Picture of a native Belen (crèche) as a reminder that Christmas is coming. It's time to be merry.
Native Belen (crèche), Photo library of TalinMan, 2021

“You better watch out, you better not pout. Santa Claus is coming to town.” As the song goes, Christmas is coming; and, it’s a time to be merry. Interestingly, in my beloved country, the Philippines, we enjoy the longest season of Christmas. That means once the “-ber” months arrive, the mood escalates to a Christmas frenzy.

Roots of Filipino Culture

Notably, the Christmas tradition is deeply embedded in Philippine culture. Historically, it finds its roots dating back five hundred years ago. In March 1521, the Spanish expedition led by Ferdinand Magellan landed on the shores of Homonhon Island. Under the strong tutelage of the Spanish friars during Spain’s 377 years of colonial rule, Christianity became pervasive in Philippine society. Hence, for the Filipino people, every year, when Christmas comes, it’s time to be merry.

Given that, it is no wonder that the Filipinos are known for their religiosity. This accounts for their being the most resilient, cheerful & friendly people in the Far East. Also, this cultural trait underpins the fact that come September of each year, the radio/television networks start to broadcast the traditional Christmas carols. Likewise, the 2 million-strong overseas Filipino workers start to look forward to their family reunions with the traditional noche buena on Christmas eve. Despite the difficulties and sufferings caused by the COVID pandemic, we can still expect the same mood: Christmas is coming, it is a time to be merry!

Dangers of Our Times

Amidst the festive Christmas environment, however, there is need to closely examine the detrimental effects of the COVID pandemic. Even before the onset of the COVID Pandemic, Pope Francis, in his Apostolic Exhortation, Amoris Laetitia, raised the red flag on the dangers that could destroy the family, as follows:

Extreme Individualism

Individualism is a social theory that elevates the freedom of the individual over the collective. New York Times columnist Paul Krugman, in a piece titled The Cult of Selfishness Is Killing America, espouses that too many Americans now subscribe to the positive power of greed and the innate belief that everyone is better off when they pursue their own self-interest.1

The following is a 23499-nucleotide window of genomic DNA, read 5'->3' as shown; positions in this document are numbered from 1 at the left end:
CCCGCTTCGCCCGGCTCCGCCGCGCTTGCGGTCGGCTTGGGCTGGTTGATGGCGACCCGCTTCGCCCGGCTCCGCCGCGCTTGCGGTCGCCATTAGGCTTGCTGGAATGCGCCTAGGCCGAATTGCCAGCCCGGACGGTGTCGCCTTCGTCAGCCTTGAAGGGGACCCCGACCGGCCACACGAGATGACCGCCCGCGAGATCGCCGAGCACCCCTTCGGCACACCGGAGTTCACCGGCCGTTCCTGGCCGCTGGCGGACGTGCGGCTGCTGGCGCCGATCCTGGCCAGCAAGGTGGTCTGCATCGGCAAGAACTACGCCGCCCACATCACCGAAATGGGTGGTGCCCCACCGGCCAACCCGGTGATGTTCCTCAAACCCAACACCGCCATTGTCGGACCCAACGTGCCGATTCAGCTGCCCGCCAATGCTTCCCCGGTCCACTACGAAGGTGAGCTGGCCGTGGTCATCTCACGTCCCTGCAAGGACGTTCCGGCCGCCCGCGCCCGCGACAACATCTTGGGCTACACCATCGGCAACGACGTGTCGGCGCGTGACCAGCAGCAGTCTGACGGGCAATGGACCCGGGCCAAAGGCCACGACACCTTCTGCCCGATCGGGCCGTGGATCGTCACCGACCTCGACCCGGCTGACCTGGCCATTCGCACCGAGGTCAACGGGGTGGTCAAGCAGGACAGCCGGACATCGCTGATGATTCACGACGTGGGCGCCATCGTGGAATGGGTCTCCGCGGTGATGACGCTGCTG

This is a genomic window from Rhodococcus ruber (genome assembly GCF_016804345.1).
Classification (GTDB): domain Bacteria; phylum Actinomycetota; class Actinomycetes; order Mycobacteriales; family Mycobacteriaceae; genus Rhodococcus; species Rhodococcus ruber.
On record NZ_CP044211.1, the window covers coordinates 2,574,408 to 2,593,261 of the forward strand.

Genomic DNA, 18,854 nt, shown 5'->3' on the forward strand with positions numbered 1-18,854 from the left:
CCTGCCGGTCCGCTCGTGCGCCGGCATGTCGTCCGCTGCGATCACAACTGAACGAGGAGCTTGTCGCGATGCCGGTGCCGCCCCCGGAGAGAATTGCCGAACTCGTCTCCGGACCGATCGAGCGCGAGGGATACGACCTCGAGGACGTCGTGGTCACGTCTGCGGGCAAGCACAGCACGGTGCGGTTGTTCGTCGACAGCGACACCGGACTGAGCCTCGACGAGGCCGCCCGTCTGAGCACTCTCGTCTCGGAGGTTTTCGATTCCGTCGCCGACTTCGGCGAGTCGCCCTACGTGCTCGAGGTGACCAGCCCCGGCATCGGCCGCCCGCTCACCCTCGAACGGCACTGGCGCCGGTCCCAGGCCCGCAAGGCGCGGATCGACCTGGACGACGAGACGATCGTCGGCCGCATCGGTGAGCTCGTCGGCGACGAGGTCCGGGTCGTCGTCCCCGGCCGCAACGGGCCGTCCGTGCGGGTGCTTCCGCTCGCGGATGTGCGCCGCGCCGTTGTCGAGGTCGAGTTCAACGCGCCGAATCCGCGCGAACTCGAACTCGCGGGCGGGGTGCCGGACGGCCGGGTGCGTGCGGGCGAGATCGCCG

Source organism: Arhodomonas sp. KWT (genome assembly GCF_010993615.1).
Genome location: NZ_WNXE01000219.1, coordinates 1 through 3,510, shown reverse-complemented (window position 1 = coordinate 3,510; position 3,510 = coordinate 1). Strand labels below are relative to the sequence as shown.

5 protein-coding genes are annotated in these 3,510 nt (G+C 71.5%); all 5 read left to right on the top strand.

Moreover, Pope Francis warns that: “The tensions created by an overly individualistic culture, caught up with posessions and pleasures, leads to intolerance and hostility in families.”2

Culture of the Ephemeral

Nowadays, many people are attracted to experiences that don’t last long. Here the Holy Father cites as example, “the speed with which people move from one affective relationship to another. They believe, along the lines of social networks, that love can be connected or disconnected at the whim of the consumer, and the relationship quickly ‘blocked’.”3


This is defined as a pathological self-absorption, first identified as a mental disorder by the British essayist and physician Havelock Ellis in 1898. It is characterized by an inflated self-image and addiction to fantasy.4 As observed by Pope Francis , “It makes people incapable of looking beyond themselves, beyond their own desires and needs. Yet sooner or later, those who use others end up being used themselves, manipulated and discarded by that same mind-set. It is also worth noting that breakups often occur among older adults who seek a kind of “independence” and reject the ideal of growing old together, looking after and supporting one another.”5